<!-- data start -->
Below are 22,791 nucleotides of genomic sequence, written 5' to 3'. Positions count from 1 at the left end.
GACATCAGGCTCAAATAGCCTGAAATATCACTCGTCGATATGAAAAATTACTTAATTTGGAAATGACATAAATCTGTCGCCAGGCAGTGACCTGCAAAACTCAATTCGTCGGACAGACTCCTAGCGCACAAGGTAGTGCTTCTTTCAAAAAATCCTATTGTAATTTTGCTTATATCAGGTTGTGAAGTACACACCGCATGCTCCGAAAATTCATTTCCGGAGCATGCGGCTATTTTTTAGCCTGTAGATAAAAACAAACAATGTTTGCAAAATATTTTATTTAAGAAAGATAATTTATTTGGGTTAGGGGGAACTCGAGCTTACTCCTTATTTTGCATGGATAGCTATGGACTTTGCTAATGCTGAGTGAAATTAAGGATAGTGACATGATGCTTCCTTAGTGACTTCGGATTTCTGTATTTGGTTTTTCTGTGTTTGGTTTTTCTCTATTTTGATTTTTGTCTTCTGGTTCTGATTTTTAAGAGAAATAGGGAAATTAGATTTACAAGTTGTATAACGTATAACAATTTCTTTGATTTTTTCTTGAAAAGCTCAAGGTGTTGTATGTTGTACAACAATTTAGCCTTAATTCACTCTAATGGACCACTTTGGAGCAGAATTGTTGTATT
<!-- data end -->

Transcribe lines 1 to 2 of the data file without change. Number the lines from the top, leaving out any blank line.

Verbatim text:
Below are 22,791 nucleotides of genomic sequence, written 5' to 3'. Positions count from 1 at the left end.
GACATCAGGCTCAAATAGCCTGAAATATCACTCGTCGATATGAAAAATTACTTAATTTGGAAATGACATAAATCTGTCGCCAGGCAGTGACCTGCAAAACTCAATTCGTCGGACAGACTCCTAGCGCACAAGGTAGTGCTTCTTTCAAAAAATCCTATTGTAATTTTGCTTATATCAGGTTGTGAAGTACACACCGCATGCTCCGAAAATTCATTTCCGGAGCATGCGGCTATTTTTTAGCCTGTAGATAAAAACAAACAATGTTTGCAAAATATTTTATTTAAGAAAGATAATTTATTTGGGTTAGGGGGAACTCGAGCTTACTCCTTATTTTGCATGGATAGCTATGGACTTTGCTAATGCTGAGTGAAATTAAGGATAGTGACATGATGCTTCCTTAGTGACTTCGGATTTCTGTATTTGGTTTTTCTGTGTTTGGTTTTTCTCTATTTTGATTTTTGTCTTCTGGTTCTGATTTTTAAGAGAAATAGGGAAATTAGATTTACAAGTTGTATAACGTATAACAATTTCTTTGATTTTTTCTTGAAAAGCTCAAGGTGTTGTATGTTGTACAACAATTTAGCCTTAATTCACTCTAATGGACCACTTTGGAGCAGAATTGTTGTATT